Christine Zwennes of Reston, a past treasurer of the group, is known for her beadwork, Ed Sims of Arlington for his intricate carving. In fact, Mr. Sims is considered one of the best eggers in the country. Yet even novice eggers are unafraid to try new techniques.

No two crafted eggs will ever be exactly the same.

“People are unique, so what they do to an egg is going to be unique,” Mrs. Zwennes says.

Crafters tend to pick up techniques at the shows and conventions that are held throughout the country. If you are interested in learning pysanka, however, you may want to take a class, such as the one Baltimore’s Anna Kueberth gives. She’ll design it meet your needs and adapt it to your skill level.

Mrs. Kueberth, a Baltimore native, has been teaching pysanka for more than 20 years, ever since she learned the art from an elderly Ukrainian woman who lived a few doors down in her old Baltimore neighborhood, Canton.

“People used to have decorations in their windows, and she had one with all these pysanky eggs,” Mrs. Kueberth says, using the plural of the word “pysanka.”

“I stopped one day to admire it on the way back from the market, and she came out and asked me if I’d like to learn.”

Until a few years ago, the art of pysanka was virtually unknown in the Ukraine, after having been discouraged under Soviet rule because of its connection with Christianity, Mrs. Kueberth says. Now, groups of American artisans make trips back to teach the art to a new generation of Ukrainians.

“A lot of the old ways had been lost because of communism,” Mrs. Kueberth says, “but here in the United States, immigrant communities have kept the old ways going.”

Every year, she makes up a batch of pysanka eggs and takes them to the Ukrainian church in Baltimore’s Highlandtown area, where the elderly ladies still remember when the art was done in the old country.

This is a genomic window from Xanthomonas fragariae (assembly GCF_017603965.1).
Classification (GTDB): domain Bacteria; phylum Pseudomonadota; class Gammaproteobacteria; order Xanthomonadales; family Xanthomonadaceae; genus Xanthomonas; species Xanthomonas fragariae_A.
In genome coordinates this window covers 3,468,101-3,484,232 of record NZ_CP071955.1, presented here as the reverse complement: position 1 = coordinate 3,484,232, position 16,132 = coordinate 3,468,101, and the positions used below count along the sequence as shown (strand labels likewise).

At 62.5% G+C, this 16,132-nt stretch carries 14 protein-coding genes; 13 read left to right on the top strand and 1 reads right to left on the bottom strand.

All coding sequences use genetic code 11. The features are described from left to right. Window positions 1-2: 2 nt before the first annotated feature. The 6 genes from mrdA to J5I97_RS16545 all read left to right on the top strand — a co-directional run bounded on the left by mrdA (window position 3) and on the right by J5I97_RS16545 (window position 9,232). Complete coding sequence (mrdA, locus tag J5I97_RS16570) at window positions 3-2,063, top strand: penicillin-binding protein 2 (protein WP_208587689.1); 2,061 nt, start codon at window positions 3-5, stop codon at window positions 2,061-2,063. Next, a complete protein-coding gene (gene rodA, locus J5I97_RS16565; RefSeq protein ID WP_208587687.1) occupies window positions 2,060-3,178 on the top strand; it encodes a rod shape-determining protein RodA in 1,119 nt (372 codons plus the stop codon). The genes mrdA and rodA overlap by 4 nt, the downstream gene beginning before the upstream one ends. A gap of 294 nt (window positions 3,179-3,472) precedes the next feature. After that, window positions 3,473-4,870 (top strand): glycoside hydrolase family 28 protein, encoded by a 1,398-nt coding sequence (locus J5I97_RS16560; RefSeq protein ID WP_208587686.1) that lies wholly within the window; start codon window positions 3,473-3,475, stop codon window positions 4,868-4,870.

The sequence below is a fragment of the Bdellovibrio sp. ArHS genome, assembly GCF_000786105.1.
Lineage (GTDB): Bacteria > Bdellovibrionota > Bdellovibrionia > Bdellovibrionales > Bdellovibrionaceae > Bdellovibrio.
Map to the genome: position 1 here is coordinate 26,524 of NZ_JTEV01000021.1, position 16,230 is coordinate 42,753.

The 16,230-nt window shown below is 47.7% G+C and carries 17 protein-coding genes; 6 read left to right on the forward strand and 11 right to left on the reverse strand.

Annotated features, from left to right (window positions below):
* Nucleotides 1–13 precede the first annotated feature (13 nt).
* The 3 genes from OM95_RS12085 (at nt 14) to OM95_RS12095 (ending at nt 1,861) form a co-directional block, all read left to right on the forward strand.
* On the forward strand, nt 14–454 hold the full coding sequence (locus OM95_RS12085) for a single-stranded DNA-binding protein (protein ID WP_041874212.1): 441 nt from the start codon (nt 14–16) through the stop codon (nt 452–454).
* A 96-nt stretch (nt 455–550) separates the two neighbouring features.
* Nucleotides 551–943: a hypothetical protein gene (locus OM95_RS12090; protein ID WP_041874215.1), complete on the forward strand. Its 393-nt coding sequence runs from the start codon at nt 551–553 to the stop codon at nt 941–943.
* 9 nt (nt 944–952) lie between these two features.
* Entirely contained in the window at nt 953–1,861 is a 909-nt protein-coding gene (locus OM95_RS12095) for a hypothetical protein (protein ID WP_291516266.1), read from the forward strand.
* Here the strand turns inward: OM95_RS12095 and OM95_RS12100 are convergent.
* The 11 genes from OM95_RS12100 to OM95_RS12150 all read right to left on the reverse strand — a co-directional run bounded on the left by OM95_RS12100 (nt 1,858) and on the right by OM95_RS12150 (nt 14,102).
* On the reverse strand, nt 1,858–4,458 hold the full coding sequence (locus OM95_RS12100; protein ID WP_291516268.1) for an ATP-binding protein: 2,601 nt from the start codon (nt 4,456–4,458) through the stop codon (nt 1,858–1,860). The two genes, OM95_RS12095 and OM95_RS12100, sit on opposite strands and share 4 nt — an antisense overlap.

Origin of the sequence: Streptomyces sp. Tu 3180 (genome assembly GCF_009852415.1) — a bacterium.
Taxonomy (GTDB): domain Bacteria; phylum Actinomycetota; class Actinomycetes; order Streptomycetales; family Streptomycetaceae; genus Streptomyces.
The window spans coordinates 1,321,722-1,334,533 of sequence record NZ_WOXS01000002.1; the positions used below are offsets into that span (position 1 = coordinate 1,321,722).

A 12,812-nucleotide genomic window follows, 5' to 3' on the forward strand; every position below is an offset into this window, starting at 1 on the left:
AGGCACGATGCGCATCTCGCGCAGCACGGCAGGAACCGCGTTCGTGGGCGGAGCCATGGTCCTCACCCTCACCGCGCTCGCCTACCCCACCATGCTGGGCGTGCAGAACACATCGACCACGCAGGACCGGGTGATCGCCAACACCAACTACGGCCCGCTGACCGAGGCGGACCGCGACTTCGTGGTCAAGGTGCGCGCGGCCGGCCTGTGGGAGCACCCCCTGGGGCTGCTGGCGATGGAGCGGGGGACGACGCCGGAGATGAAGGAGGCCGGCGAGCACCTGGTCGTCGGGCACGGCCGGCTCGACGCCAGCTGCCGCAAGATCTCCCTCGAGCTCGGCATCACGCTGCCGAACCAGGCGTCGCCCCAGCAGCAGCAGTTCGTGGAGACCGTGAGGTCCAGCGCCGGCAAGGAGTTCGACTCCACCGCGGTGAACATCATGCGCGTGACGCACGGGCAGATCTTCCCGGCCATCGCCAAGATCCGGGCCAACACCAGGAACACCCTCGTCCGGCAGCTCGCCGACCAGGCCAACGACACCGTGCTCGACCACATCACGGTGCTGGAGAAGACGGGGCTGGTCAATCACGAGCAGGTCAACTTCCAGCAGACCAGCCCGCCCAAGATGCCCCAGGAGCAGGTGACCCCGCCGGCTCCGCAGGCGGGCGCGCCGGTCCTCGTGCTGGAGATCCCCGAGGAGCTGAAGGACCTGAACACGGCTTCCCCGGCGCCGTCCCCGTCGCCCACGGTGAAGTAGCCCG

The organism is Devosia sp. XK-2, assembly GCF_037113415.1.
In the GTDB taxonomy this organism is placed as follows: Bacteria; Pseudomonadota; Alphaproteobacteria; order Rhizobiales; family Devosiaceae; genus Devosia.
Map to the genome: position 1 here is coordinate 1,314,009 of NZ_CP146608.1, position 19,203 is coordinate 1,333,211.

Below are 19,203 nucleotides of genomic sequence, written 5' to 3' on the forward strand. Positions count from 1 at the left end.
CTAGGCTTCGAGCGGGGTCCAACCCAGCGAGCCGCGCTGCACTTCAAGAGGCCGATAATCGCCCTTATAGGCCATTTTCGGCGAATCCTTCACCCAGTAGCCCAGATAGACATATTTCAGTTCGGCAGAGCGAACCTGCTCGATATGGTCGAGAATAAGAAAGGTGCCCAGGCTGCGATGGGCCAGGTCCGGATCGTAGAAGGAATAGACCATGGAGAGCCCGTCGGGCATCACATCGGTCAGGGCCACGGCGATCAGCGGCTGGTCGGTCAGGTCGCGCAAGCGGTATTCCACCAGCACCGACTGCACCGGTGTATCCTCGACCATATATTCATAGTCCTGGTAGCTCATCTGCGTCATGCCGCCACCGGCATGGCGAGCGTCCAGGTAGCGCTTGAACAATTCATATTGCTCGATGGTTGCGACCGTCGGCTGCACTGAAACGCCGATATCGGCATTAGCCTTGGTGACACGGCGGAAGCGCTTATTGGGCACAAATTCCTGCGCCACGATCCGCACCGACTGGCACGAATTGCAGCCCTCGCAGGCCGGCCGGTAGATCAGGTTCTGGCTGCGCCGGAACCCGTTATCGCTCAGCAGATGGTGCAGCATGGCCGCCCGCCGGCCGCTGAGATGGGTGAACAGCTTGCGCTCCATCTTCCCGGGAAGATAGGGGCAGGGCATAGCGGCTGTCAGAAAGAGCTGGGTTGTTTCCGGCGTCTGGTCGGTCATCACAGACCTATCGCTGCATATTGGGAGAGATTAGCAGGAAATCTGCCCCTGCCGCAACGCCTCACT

Unlike Mr. Dobczansky, Mrs. Kueberth doesn’t eschew all modern innovations. For one thing, she encourages the use of electric kistkas and even electric hair dryers to melt the wax because they can be safer than candles. And Mrs. Kueberth says alcohol lamps burn with a cleaner flame than candles.

So when Mrs. Kueberth’s student Louise Gay of Lutherville, Md., hunkers down over her egg at the home of Mrs. Kueberth’s sister, Catherine Waters, in Baltimore’s Hamilton neighborhood, she’s drawing extremely fine lines in melted wax with the help of an electric kistka and an alcohol lamp.

Holding her egg literally “like an egg,” Mrs. Gay carefully traces the wax lines she wants with a kistka, with one eye fixed on her teacher. Husband Bob is far more venturesome, scrawling in lines and figures as quickly as he can.

Either way is fine with the boss. “This is a folk art,” Mrs. Kueberth says. “It’s not supposed to be perfect.”

The basics, of course, are the same, whether you are working with electric instruments or candles.

“You should put your best into it,” Mrs. Kueberth says. “It’s like a prayer. You don’t give God your last 10 percent; you give it off the top.”

Exhibits, tutors help carry on egg crafting

Looking for a glimpse of Faberge brilliance, or want to try your hand at some decorated eggs of your own? Here are a few resources:

• Hillwood Museum and Gardens: 4155 Linnean Ave. NW. 10 a.m.-5 p.m. Tuesday-Saturday. Open on select Saturdays and Sundays for Family Day and other special events. The most comprehensive collection of 18th- and 19th-century Russian imperial art outside Russia includes about 80 pieces by Carl Faberge, jeweler to the imperial court. On display are two of the 50 rare Easter eggs Faberge made for Russia’s imperial family. Reservations required. Reservation deposit $5 to $12. Call 202/686-5807 or 877/HILLWOOD, or visit www.hillwoodmuseum.org.

• Lessons with Anna Kueberth: This Baltimore pysanka artist teaches the craft to individuals or groups and will travel to students’ homes. Fee: Groups of two or three or more, $15 per person; Scout troops and other youth groups, $5 to $6 per person; church groups, about $10 per person. Contact her at 410/477-0351 or akueberth @comcast.net.

• The Northern Virginia Studio Eggers: Group meets at 10 a.m. the second Wednesday of the month at Holy Trinity Lutheran Church, 3022 Woodlawn Ave., Falls Church. Contact Margaret Plunkett, president, at 703/777-4819. The NVSE is a chapter of the International Egg Art Guild, which has its own Web site at www.eggartguild.org.

• The Ukrainian National Catholic Shrine of the Holy Family: 4250 Harewood Road NE. Gift shop open Sundays after Masses, usually 10:30-11:15 a.m. and 12:30-1:30 p.m. Offers do-it-yourself pysanka kits for a variety of skill levels. Also available: completed eggs imported from the Ukraine, a project of Hennie Deboeck([email protected]), who imports handicrafts made by women in developing countries and markets them at fairs and gift shops in the Washington area. Call the gift shop at 202/526-3737, or see www.ucns-holyfamily .org.